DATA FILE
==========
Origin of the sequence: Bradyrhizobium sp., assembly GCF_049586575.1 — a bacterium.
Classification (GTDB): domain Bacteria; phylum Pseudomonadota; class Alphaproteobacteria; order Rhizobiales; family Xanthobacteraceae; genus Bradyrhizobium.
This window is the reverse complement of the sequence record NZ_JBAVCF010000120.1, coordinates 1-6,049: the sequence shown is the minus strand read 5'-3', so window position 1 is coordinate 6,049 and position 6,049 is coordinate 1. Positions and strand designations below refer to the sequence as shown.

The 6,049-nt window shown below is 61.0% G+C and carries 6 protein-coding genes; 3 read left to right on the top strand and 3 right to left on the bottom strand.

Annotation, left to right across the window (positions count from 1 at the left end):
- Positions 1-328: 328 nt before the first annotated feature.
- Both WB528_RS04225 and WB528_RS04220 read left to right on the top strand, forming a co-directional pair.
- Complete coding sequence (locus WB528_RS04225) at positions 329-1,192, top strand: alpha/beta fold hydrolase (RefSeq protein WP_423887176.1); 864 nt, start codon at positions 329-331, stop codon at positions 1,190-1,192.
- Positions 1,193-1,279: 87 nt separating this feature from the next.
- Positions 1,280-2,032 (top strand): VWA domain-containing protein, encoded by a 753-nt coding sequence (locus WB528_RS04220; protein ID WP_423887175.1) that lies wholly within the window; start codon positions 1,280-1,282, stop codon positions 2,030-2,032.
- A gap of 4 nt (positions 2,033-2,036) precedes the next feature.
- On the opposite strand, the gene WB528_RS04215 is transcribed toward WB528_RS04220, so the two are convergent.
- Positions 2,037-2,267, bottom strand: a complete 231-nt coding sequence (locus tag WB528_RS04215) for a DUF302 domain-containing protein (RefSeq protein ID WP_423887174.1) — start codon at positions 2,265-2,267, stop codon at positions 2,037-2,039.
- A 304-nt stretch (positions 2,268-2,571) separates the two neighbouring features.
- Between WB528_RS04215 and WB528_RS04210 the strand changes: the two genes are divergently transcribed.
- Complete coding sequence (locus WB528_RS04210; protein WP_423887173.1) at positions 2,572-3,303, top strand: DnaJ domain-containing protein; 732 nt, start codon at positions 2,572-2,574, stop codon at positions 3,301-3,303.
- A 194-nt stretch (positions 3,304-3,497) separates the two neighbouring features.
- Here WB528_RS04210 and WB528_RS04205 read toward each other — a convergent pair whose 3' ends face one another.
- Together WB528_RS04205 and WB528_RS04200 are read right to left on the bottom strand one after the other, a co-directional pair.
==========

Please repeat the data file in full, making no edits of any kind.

Origin of the sequence: Bradyrhizobium sp., assembly GCF_049586575.1 — a bacterium.
Classification (GTDB): domain Bacteria; phylum Pseudomonadota; class Alphaproteobacteria; order Rhizobiales; family Xanthobacteraceae; genus Bradyrhizobium.
This window is the reverse complement of the sequence record NZ_JBAVCF010000120.1, coordinates 1-6,049: the sequence shown is the minus strand read 5'-3', so window position 1 is coordinate 6,049 and position 6,049 is coordinate 1. Positions and strand designations below refer to the sequence as shown.

The 6,049-nt window shown below is 61.0% G+C and carries 6 protein-coding genes; 3 read left to right on the top strand and 3 right to left on the bottom strand.

Annotation, left to right across the window (positions count from 1 at the left end):
- Positions 1-328: 328 nt before the first annotated feature.
- Both WB528_RS04225 and WB528_RS04220 read left to right on the top strand, forming a co-directional pair.
- Complete coding sequence (locus WB528_RS04225) at positions 329-1,192, top strand: alpha/beta fold hydrolase (RefSeq protein WP_423887176.1); 864 nt, start codon at positions 329-331, stop codon at positions 1,190-1,192.
- Positions 1,193-1,279: 87 nt separating this feature from the next.
- Positions 1,280-2,032 (top strand): VWA domain-containing protein, encoded by a 753-nt coding sequence (locus WB528_RS04220; protein ID WP_423887175.1) that lies wholly within the window; start codon positions 1,280-1,282, stop codon positions 2,030-2,032.
- A gap of 4 nt (positions 2,033-2,036) precedes the next feature.
- On the opposite strand, the gene WB528_RS04215 is transcribed toward WB528_RS04220, so the two are convergent.
- Positions 2,037-2,267, bottom strand: a complete 231-nt coding sequence (locus tag WB528_RS04215) for a DUF302 domain-containing protein (RefSeq protein ID WP_423887174.1) — start codon at positions 2,265-2,267, stop codon at positions 2,037-2,039.
- A 304-nt stretch (positions 2,268-2,571) separates the two neighbouring features.
- Between WB528_RS04215 and WB528_RS04210 the strand changes: the two genes are divergently transcribed.
- Complete coding sequence (locus WB528_RS04210; protein WP_423887173.1) at positions 2,572-3,303, top strand: DnaJ domain-containing protein; 732 nt, start codon at positions 2,572-2,574, stop codon at positions 3,301-3,303.
- A 194-nt stretch (positions 3,304-3,497) separates the two neighbouring features.
- Here WB528_RS04210 and WB528_RS04205 read toward each other — a convergent pair whose 3' ends face one another.
- Together WB528_RS04205 and WB528_RS04200 are read right to left on the bottom strand one after the other, a co-directional pair.